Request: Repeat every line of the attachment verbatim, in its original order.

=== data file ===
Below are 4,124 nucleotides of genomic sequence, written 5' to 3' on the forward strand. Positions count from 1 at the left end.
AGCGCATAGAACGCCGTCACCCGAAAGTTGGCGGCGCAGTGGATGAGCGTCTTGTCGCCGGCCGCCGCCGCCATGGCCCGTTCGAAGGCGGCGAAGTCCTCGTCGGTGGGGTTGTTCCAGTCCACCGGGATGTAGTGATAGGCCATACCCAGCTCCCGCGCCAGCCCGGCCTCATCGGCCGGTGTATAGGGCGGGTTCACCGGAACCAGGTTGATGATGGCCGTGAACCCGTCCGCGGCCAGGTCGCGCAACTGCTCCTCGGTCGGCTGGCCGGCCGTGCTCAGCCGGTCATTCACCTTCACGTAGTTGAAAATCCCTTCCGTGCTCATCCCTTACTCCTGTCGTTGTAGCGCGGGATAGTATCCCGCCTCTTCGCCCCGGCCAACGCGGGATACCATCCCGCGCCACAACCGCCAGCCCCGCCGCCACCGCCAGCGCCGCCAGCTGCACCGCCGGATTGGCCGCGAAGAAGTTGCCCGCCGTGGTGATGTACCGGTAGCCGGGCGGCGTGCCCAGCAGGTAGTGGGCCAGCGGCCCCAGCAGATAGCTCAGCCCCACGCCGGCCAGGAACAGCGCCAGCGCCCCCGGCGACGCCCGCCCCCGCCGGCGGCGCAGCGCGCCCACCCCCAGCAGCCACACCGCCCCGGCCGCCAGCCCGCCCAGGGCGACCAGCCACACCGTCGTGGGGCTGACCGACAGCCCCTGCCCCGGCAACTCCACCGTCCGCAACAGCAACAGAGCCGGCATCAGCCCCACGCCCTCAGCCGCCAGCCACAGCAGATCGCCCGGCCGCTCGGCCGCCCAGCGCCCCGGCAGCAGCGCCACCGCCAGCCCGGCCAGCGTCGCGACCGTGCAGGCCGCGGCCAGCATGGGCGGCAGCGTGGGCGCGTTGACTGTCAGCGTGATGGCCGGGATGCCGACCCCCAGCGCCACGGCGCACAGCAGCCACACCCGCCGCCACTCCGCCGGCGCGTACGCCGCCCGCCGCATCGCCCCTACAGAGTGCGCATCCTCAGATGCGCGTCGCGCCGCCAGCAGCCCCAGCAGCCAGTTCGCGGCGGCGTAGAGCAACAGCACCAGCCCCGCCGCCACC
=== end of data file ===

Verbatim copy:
Below are 4,124 nucleotides of genomic sequence, written 5' to 3' on the forward strand. Positions count from 1 at the left end.
AGCGCATAGAACGCCGTCACCCGAAAGTTGGCGGCGCAGTGGATGAGCGTCTTGTCGCCGGCCGCCGCCGCCATGGCCCGTTCGAAGGCGGCGAAGTCCTCGTCGGTGGGGTTGTTCCAGTCCACCGGGATGTAGTGATAGGCCATACCCAGCTCCCGCGCCAGCCCGGCCTCATCGGCCGGTGTATAGGGCGGGTTCACCGGAACCAGGTTGATGATGGCCGTGAACCCGTCCGCGGCCAGGTCGCGCAACTGCTCCTCGGTCGGCTGGCCGGCCGTGCTCAGCCGGTCATTCACCTTCACGTAGTTGAAAATCCCTTCCGTGCTCATCCCTTACTCCTGTCGTTGTAGCGCGGGATAGTATCCCGCCTCTTCGCCCCGGCCAACGCGGGATACCATCCCGCGCCACAACCGCCAGCCCCGCCGCCACCGCCAGCGCCGCCAGCTGCACCGCCGGATTGGCCGCGAAGAAGTTGCCCGCCGTGGTGATGTACCGGTAGCCGGGCGGCGTGCCCAGCAGGTAGTGGGCCAGCGGCCCCAGCAGATAGCTCAGCCCCACGCCGGCCAGGAACAGCGCCAGCGCCCCCGGCGACGCCCGCCCCCGCCGGCGGCGCAGCGCGCCCACCCCCAGCAGCCACACCGCCCCGGCCGCCAGCCCGCCCAGGGCGACCAGCCACACCGTCGTGGGGCTGACCGACAGCCCCTGCCCCGGCAACTCCACCGTCCGCAACAGCAACAGAGCCGGCATCAGCCCCACGCCCTCAGCCGCCAGCCACAGCAGATCGCCCGGCCGCTCGGCCGCCCAGCGCCCCGGCAGCAGCGCCACCGCCAGCCCGGCCAGCGTCGCGACCGTGCAGGCCGCGGCCAGCATGGGCGGCAGCGTGGGCGCGTTGACTGTCAGCGTGATGGCCGGGATGCCGACCCCCAGCGCCACGGCGCACAGCAGCCACACCCGCCGCCACTCCGCCGGCGCGTACGCCGCCCGCCGCATCGCCCCTACAGAGTGCGCATCCTCAGATGCGCGTCGCGCCGCCAGCAGCCCCAGCAGCCAGTTCGCGGCGGCGTAGAGCAACAGCACCAGCCCCGCCGCCACC